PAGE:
Friday, October 9, 2009

Remembering Woodstock: Which Woodstock?

It’s been 40 years since that fateful day of August 1969 when the first ever Woodstock was born, but which Woodstock made the best impression in the minds of most of the world’s guitar slingers?

By: Ringo Bones

Whether you’ll agree with then or not, many of us guitar slingers see the 1969 Woodstock as that historic moment that raised the electric guitar to its present – and probably it’s future - iconic status. Even though I’m born a few years after the original Woodstock, I’m somewhat old enough to own a brain that automatically defaults to that iconic summer of 1969 event whenever the topic of Woodstock springs to mind. Thus further reinforcing the belief that: “If you remember the 1960s, you’re not really there, man.” Given the relatively low-key festivities commemorating the 40th Anniversary of Woodstock in 2009, I wonder if it still registers in the global consciousness of guitar slingers everywhere.

When Jimi Hendrix played Woodstock back in August 18, 1969, he had really made it to the very top of a musical mountain that has become ever tougher to climb as the years went by. Having just disbanded The Experience – Hendrix’s then iconic trio – Jimi has thus started to explore fresh musical horizons. Hendrix assembled his new band for the Woodstock gig – Gypsy Sun & Rainbows – while a hastily scratched out set list forever made him a musical icon in the guitar world. Sadly, only hardcore “Hendrixphiles” ever remembers second guitarist Larry Lee and the two percussionists, Juma Sultan and Jerry Velez - The almost “last minute” additions of his now iconic 1969 Woodstock lineup. With the sun rising over Yasgur’s farm – it was 9:00 Monday morning when Hendrix, the festival headliner, actually took the stage - fortunately for us.

Chances are there are probably more guitar slingers out there who remember the 1994 “Seattle Grunge” Woodstock supposedly commemorating the 25th Anniversary of the iconic musical event. Instead, it projected the impression of a mud-drenched and psychotropic addled marketing ploy of David Geffen and those two guys who owned Sub Pop records doing their damnedest to make Seattle Grunge a global phenomenon in the wake of Kurt Cobain’s untimely passing. While the 1999 Woodstock that supposedly commemorates the 30th Anniversary of the original event will forever be remembered for the 12 ounce of bottled water being sold for eight dollars each - Not to mention the misogynistic grope-fest.

Even though our supposedly grandiose 40th Anniversary festivities slated for celebrating Woodstock this 2009 has decided to become low-key. Is it because that we are currently in a global recession? Or is it because of the untimely passing of someone who should have been performing in the original 1969 Woodstock – i.e. Michael Jackson with the Jackson 5? Who knows, maybe Ang Lee should have done something better than that somewhat quirky 1969 Woodstock based comedy?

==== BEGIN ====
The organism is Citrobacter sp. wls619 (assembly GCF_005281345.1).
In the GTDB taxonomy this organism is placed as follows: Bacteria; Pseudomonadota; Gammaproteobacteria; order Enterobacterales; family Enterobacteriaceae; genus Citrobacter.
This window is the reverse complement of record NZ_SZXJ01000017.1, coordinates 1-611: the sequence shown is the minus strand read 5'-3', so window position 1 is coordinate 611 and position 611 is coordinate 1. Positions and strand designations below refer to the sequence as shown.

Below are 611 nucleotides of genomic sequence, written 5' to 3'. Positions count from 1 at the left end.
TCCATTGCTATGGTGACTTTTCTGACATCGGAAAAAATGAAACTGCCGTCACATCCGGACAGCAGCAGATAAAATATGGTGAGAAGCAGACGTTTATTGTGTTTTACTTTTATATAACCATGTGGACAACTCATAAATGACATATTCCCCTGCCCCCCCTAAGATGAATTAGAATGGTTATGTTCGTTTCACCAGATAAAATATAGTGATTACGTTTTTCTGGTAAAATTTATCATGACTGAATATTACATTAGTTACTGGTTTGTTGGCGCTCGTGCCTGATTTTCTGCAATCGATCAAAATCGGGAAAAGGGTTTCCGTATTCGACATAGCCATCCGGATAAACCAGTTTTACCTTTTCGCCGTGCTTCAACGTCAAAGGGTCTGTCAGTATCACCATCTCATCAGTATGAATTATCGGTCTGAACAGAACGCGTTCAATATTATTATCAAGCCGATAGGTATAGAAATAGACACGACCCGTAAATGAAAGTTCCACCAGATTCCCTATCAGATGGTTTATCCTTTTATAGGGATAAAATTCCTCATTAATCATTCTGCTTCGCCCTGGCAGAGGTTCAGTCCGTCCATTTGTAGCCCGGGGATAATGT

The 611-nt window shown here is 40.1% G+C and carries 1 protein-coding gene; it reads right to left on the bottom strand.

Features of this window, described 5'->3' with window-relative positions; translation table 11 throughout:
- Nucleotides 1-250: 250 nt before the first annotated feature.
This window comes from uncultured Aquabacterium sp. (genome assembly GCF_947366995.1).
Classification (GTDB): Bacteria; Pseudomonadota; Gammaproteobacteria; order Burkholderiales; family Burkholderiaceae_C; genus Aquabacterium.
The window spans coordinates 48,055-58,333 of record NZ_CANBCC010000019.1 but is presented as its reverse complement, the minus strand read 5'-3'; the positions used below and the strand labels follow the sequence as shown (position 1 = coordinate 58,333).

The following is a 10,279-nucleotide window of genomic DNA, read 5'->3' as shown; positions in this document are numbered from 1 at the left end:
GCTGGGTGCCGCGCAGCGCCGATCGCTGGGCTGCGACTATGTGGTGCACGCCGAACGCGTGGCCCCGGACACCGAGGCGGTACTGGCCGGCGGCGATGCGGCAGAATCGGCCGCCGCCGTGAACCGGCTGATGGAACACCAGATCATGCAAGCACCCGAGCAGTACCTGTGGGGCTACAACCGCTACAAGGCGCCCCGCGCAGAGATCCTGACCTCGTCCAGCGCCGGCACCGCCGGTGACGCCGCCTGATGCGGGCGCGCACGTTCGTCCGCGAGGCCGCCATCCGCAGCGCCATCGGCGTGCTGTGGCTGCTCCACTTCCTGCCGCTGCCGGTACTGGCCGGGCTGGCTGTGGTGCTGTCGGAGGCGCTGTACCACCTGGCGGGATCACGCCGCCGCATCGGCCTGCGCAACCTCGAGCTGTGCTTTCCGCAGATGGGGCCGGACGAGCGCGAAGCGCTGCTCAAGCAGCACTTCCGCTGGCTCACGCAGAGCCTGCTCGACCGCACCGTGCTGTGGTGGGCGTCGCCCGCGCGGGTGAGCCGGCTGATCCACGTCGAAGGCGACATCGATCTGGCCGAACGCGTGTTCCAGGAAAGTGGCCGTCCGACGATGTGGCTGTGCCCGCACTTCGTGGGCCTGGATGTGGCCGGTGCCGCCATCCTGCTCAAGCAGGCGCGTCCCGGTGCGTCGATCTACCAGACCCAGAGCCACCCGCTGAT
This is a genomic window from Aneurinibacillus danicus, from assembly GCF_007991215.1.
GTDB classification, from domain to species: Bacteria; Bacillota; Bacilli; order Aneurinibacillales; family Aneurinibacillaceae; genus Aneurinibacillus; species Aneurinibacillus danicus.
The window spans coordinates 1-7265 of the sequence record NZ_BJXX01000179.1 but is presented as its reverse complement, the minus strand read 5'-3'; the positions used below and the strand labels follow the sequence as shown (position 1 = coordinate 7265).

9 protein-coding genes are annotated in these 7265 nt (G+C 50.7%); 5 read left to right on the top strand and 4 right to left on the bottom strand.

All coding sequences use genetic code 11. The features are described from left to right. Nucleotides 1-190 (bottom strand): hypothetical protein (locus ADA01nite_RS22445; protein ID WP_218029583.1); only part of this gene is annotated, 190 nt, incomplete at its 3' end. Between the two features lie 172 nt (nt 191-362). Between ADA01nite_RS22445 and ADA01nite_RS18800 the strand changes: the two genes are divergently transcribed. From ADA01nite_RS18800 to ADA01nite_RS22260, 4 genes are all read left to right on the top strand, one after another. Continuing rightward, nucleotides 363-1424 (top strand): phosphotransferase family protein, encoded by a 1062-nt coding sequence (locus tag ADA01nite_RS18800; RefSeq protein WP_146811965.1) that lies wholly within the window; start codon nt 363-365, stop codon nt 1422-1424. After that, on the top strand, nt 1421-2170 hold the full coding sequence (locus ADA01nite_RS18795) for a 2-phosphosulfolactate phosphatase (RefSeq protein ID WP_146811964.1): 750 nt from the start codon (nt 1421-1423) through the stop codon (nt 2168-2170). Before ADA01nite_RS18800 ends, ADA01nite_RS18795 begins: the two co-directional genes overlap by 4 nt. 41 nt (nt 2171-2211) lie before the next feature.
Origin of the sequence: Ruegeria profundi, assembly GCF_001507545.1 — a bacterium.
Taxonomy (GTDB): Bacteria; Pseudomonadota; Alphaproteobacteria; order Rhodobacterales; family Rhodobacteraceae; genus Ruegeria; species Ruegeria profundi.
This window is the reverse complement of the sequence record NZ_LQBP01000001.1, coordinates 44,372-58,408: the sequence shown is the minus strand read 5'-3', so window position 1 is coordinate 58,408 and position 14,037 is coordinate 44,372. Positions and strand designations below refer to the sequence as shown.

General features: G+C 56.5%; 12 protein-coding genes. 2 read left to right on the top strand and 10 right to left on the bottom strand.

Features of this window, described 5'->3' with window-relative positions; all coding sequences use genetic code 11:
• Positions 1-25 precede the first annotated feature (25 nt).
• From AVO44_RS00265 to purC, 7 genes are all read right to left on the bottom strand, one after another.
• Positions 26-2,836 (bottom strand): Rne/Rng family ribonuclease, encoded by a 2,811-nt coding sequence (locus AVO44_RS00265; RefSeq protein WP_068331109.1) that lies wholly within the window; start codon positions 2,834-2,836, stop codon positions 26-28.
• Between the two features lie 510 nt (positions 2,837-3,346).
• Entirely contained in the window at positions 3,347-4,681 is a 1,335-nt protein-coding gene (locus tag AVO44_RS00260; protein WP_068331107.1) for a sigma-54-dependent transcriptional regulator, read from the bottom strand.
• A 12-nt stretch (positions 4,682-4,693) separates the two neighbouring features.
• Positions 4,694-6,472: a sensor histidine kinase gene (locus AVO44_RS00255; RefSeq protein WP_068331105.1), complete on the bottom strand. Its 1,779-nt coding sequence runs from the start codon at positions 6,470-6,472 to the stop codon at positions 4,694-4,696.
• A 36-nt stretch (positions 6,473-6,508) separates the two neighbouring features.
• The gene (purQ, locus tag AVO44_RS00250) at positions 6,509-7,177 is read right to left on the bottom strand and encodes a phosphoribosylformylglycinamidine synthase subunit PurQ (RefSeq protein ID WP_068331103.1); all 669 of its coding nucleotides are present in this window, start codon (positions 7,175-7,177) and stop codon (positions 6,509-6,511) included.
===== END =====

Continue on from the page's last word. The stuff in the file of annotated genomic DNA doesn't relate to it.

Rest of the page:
From my perspective, the 1969 Woodstock has always been about my two favorite musicians / guitarists – namely Richie Havens and Jimi Hendrix. While Jimi Hendrix’s lasting legacy was establishing the artistic and technical how-to in playing electric guitar in front of thousands of people. While Richie Havens – after opening for the 1969 Woodstock - still made the acoustic guitar relevant in the time of man walking on the Moon and other scientific advances - if you play it right by the way.

Richie Havens was probably one of the first “celebrity environmentalist” after he promoted environmentally sustainable living. Havens is probably the most famous resident of Arcosanti, an environmentally sustainable village designed by architect Paolo Soleri. This was in the early to mid 1990s, at the time when then US vice president Al Gore speak about the dangers of excessive greenhouse gases produced by industry, the extreme Christian Right of America were still too clueless to deny about global warming in the vice president’s face. Not to mention Richie Havens’ talent for making remakes of other people’s songs sound like his own. His remake of James Taylor’s iconic Fire and Rain is still often mistaken as being originally done by Havens himself – a perception often harbored by novice James Taylor fans.

Despite of being the venue of America’s first “boy band” – i.e. does Sha Na Na count? The1969 Woodstock will forever be remembered as the venue where high decibel electric guitar playing came of age. Not to mention this is probably the first venue where cultural diversity through music first became cool to the under 25s.


  1. I did remember seeing Richie Havens being interviewed on the Discovery Channel back in 1995 on a segment about Arcosanti - the world's first sustainable high-density community designed by the great architect Paolo Soleri. Is Richie Havens really the most famous citizen of the 5,000-strong or so community of Arcosanti? Does Richie Havens still register in the American consciousness after his iconic performance of the 1969 Woodstock? Anyway, any planned community designed to minimize our impact to our increasingly threatened environment should be embraced with open arms.

  2. I've seen this particular documentary about the Paolo Soleri designed planned ecologically sustainable community called Arcosanti on the Discovery Channel back around 1994 (or was it 1995?). Anyway, is Richie Havens the official ambassador of Arcosanti? He even played his trusty acoustic guitar (Guild?) on this particular documentary.

  3. I only discovered Richie Havens back in 1995 from that Arcosanti documentary featured on the Discovery Channel. And I fell in love with his music. Havens does play a Guild (custom?)acoustic guitar that suits his "supersonic" strumming technique. He's a regular feature on concerts held at Arcosanti. Not bad for someone who was still a relative unknown when he opened the 1969 Woodstock over fourty years ago.